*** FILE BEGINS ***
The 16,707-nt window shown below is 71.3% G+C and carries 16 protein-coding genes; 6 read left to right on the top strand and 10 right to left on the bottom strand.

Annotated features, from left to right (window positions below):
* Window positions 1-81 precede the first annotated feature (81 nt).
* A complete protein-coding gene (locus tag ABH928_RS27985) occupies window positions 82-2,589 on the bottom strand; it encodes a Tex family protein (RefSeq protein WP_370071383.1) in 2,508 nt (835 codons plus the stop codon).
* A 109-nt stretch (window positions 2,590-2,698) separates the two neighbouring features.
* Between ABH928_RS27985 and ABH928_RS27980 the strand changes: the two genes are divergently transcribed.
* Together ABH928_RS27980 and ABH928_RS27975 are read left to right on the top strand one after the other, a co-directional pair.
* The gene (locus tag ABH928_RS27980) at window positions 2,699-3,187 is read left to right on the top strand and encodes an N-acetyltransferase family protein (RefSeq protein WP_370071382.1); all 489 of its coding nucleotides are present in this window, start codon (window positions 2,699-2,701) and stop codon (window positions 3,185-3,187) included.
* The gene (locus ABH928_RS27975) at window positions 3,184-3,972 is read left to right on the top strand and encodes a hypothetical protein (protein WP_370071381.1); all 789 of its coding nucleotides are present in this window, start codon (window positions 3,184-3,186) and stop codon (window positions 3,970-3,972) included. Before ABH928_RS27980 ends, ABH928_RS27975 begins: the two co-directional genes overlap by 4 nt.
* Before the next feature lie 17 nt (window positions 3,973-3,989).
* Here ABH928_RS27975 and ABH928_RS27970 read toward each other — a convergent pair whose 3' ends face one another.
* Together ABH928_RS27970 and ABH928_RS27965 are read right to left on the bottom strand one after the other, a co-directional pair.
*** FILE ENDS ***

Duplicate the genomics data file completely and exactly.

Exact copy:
The 16,707-nt window shown below is 71.3% G+C and carries 16 protein-coding genes; 6 read left to right on the top strand and 10 right to left on the bottom strand.

Annotated features, from left to right (window positions below):
* Window positions 1-81 precede the first annotated feature (81 nt).
* A complete protein-coding gene (locus tag ABH928_RS27985) occupies window positions 82-2,589 on the bottom strand; it encodes a Tex family protein (RefSeq protein WP_370071383.1) in 2,508 nt (835 codons plus the stop codon).
* A 109-nt stretch (window positions 2,590-2,698) separates the two neighbouring features.
* Between ABH928_RS27985 and ABH928_RS27980 the strand changes: the two genes are divergently transcribed.
* Together ABH928_RS27980 and ABH928_RS27975 are read left to right on the top strand one after the other, a co-directional pair.
* The gene (locus tag ABH928_RS27980) at window positions 2,699-3,187 is read left to right on the top strand and encodes an N-acetyltransferase family protein (RefSeq protein WP_370071382.1); all 489 of its coding nucleotides are present in this window, start codon (window positions 2,699-2,701) and stop codon (window positions 3,185-3,187) included.
* The gene (locus ABH928_RS27975) at window positions 3,184-3,972 is read left to right on the top strand and encodes a hypothetical protein (protein WP_370071381.1); all 789 of its coding nucleotides are present in this window, start codon (window positions 3,184-3,186) and stop codon (window positions 3,970-3,972) included. Before ABH928_RS27980 ends, ABH928_RS27975 begins: the two co-directional genes overlap by 4 nt.
* Before the next feature lie 17 nt (window positions 3,973-3,989).
* Here ABH928_RS27975 and ABH928_RS27970 read toward each other — a convergent pair whose 3' ends face one another.
* Together ABH928_RS27970 and ABH928_RS27965 are read right to left on the bottom strand one after the other, a co-directional pair.